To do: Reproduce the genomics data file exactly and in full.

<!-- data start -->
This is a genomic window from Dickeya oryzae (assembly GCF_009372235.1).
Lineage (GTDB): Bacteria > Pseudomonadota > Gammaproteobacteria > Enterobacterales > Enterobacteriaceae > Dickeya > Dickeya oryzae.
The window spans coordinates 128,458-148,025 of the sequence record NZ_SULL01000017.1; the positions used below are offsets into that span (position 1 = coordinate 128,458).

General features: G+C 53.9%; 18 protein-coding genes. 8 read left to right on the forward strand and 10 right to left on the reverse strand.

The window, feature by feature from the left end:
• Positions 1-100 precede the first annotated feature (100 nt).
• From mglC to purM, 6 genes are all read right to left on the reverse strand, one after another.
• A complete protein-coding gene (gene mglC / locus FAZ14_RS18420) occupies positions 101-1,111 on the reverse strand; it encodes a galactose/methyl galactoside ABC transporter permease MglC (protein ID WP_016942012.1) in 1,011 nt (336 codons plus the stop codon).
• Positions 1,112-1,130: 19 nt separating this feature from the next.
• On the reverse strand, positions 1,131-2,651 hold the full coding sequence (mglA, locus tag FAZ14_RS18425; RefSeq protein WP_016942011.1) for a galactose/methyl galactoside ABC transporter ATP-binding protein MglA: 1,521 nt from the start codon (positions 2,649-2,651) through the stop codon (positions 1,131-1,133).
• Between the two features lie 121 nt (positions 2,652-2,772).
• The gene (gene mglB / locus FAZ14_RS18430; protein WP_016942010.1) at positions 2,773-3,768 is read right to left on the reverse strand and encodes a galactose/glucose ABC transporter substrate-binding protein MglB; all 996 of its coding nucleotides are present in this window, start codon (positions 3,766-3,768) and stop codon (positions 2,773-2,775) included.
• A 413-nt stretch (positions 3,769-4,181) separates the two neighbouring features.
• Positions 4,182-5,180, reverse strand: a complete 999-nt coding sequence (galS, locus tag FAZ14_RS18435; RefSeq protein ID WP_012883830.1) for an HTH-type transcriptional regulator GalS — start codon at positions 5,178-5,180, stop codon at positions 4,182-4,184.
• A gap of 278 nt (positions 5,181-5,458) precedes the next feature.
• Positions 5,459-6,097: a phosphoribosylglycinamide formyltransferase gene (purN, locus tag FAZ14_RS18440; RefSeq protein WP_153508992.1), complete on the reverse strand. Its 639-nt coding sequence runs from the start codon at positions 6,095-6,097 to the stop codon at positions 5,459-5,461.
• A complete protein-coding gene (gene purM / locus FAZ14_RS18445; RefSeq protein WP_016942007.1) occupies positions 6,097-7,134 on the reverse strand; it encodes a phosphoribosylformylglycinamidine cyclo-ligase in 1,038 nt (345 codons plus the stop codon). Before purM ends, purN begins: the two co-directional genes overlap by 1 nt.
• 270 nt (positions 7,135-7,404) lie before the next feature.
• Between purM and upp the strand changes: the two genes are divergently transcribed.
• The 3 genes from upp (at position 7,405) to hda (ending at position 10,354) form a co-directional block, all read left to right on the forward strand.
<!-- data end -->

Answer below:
This is a genomic window from Dickeya oryzae (assembly GCF_009372235.1).
Lineage (GTDB): Bacteria > Pseudomonadota > Gammaproteobacteria > Enterobacterales > Enterobacteriaceae > Dickeya > Dickeya oryzae.
The window spans coordinates 128,458-148,025 of the sequence record NZ_SULL01000017.1; the positions used below are offsets into that span (position 1 = coordinate 128,458).

General features: G+C 53.9%; 18 protein-coding genes. 8 read left to right on the forward strand and 10 right to left on the reverse strand.

The window, feature by feature from the left end:
• Positions 1-100 precede the first annotated feature (100 nt).
• From mglC to purM, 6 genes are all read right to left on the reverse strand, one after another.
• A complete protein-coding gene (gene mglC / locus FAZ14_RS18420) occupies positions 101-1,111 on the reverse strand; it encodes a galactose/methyl galactoside ABC transporter permease MglC (protein ID WP_016942012.1) in 1,011 nt (336 codons plus the stop codon).
• Positions 1,112-1,130: 19 nt separating this feature from the next.
• On the reverse strand, positions 1,131-2,651 hold the full coding sequence (mglA, locus tag FAZ14_RS18425; RefSeq protein WP_016942011.1) for a galactose/methyl galactoside ABC transporter ATP-binding protein MglA: 1,521 nt from the start codon (positions 2,649-2,651) through the stop codon (positions 1,131-1,133).
• Between the two features lie 121 nt (positions 2,652-2,772).
• The gene (gene mglB / locus FAZ14_RS18430; protein WP_016942010.1) at positions 2,773-3,768 is read right to left on the reverse strand and encodes a galactose/glucose ABC transporter substrate-binding protein MglB; all 996 of its coding nucleotides are present in this window, start codon (positions 3,766-3,768) and stop codon (positions 2,773-2,775) included.
• A 413-nt stretch (positions 3,769-4,181) separates the two neighbouring features.
• Positions 4,182-5,180, reverse strand: a complete 999-nt coding sequence (galS, locus tag FAZ14_RS18435; RefSeq protein ID WP_012883830.1) for an HTH-type transcriptional regulator GalS — start codon at positions 5,178-5,180, stop codon at positions 4,182-4,184.
• A gap of 278 nt (positions 5,181-5,458) precedes the next feature.
• Positions 5,459-6,097: a phosphoribosylglycinamide formyltransferase gene (purN, locus tag FAZ14_RS18440; RefSeq protein WP_153508992.1), complete on the reverse strand. Its 639-nt coding sequence runs from the start codon at positions 6,095-6,097 to the stop codon at positions 5,459-5,461.
• A complete protein-coding gene (gene purM / locus FAZ14_RS18445; RefSeq protein WP_016942007.1) occupies positions 6,097-7,134 on the reverse strand; it encodes a phosphoribosylformylglycinamidine cyclo-ligase in 1,038 nt (345 codons plus the stop codon). Before purM ends, purN begins: the two co-directional genes overlap by 1 nt.
• 270 nt (positions 7,135-7,404) lie before the next feature.
• Between purM and upp the strand changes: the two genes are divergently transcribed.
• The 3 genes from upp (at position 7,405) to hda (ending at position 10,354) form a co-directional block, all read left to right on the forward strand.